Video8/Hi8's main drawback was that tapes made with Video8 camcorders could not be played directly on VHS hardware. Although it was possible to transfer tapes (using the VCR re-record the source video as it was played back by the camcorder), this inevitably led to degradation of the analog signal.


The rival VHS-C format attempted to capitalize on this incompatibility by using the same 1/2" magnetic-tape as VHS, but stored within far smaller cassettes. As the recording format was also identical, VHS-C cassettes could be used in full-size VHS equipment via a mechanical adapter. However, the smaller cassettes limited VHS-C to 20 minutes of (SP) recording-time. As a result, all VHS-C camcorders offered LP and EP recording speeds, but this too led to a drop in quality.


Ultimately, Video8's main rival in the camcorder market turned out to be VHS-C, with neither dominating the market completely.


Hi8

To counter the introduction of the Super-VHS format, Sony introduced Video Hi8 (short for high-band Video8.) Like SVHS, Hi8 used improved recorder electronics and media-formulation to increase picture detail. In both systems, a higher-grade videotape and recording-heads allowed the placement of the luminance-carrier at a higher frequency, thereby increasing luminance bandwidth. Both Hi8 and SVHS were officially rated at a (luminance) resolution of "400 horizontal TV/lines," a vast improvement from their respective base-formats of 240 lines. Chroma resolution for both remained unchanged, well below 100 TV/lines. All Hi8 equipment supported recording and playback of both Hi8 and legacy Video8 recordings. Video8 equipment cannot play Hi8 recordings. Introduced in Japan in 1987, S-VHS (Super VHS) was an improved version of the VHS standard for consumer video cassette recorders. ...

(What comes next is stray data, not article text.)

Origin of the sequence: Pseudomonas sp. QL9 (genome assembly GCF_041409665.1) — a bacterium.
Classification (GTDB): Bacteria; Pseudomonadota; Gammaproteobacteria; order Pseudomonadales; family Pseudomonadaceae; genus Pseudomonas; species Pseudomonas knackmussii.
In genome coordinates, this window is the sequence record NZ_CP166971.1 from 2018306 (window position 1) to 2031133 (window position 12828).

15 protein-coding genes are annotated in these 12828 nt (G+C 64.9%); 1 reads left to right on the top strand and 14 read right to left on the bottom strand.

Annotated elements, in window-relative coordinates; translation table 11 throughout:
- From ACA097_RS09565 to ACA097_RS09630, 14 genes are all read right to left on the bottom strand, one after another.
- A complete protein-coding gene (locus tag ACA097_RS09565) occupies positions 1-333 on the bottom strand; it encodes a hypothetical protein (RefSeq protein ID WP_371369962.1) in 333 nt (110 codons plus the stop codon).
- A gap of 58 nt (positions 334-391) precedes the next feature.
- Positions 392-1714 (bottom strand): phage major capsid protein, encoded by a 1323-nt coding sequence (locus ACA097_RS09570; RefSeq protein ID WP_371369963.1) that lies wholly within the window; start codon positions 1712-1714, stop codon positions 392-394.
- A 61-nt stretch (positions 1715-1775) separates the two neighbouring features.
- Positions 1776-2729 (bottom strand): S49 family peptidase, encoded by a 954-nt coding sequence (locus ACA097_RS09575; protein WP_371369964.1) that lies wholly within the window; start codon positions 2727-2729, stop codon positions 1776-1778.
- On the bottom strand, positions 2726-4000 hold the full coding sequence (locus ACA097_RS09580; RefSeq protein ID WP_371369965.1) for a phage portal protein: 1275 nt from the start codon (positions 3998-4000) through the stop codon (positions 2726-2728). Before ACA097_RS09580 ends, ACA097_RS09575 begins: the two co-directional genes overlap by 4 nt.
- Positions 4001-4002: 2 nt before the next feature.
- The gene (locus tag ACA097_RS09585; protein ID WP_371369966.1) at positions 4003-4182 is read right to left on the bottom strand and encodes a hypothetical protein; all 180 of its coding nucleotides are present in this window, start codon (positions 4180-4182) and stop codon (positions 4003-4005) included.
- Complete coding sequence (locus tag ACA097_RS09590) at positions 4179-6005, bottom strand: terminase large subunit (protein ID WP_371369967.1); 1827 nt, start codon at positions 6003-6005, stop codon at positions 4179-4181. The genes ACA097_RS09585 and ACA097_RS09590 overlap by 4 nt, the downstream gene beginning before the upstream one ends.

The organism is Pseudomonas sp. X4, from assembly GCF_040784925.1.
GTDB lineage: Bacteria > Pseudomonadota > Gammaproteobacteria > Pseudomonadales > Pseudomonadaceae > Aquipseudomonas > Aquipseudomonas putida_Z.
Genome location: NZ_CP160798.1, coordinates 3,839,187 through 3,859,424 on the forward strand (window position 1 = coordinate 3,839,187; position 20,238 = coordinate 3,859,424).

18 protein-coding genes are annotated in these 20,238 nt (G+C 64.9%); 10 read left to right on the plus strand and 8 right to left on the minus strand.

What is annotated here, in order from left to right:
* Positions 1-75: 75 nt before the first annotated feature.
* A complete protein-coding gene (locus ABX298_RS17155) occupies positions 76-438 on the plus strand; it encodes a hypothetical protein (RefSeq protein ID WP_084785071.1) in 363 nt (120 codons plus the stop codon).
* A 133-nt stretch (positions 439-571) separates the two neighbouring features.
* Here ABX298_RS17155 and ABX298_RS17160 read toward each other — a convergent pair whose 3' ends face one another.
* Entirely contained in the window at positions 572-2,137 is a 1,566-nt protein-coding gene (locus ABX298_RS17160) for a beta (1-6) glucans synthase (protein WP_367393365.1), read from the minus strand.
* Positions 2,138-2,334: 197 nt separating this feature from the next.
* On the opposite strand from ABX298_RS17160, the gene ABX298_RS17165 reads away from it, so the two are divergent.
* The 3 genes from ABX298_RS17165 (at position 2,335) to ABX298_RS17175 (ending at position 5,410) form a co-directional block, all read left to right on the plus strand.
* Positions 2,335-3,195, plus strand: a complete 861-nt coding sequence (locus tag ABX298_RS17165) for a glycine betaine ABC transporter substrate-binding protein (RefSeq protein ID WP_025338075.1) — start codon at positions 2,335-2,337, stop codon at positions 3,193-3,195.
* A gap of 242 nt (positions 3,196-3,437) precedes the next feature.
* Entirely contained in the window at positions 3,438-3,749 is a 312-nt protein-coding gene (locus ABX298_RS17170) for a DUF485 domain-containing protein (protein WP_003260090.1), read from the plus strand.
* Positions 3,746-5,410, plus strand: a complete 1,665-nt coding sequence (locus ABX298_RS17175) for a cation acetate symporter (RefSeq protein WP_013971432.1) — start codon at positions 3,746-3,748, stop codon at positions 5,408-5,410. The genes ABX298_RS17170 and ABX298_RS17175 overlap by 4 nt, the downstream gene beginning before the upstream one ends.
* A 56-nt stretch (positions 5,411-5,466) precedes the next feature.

By this stage, Betamax's share of both home and camcorder markets had declined seriously. As a result, the next-generation version known as ED-Beta ("Extended Definition") failed to take off despite its technical superiority.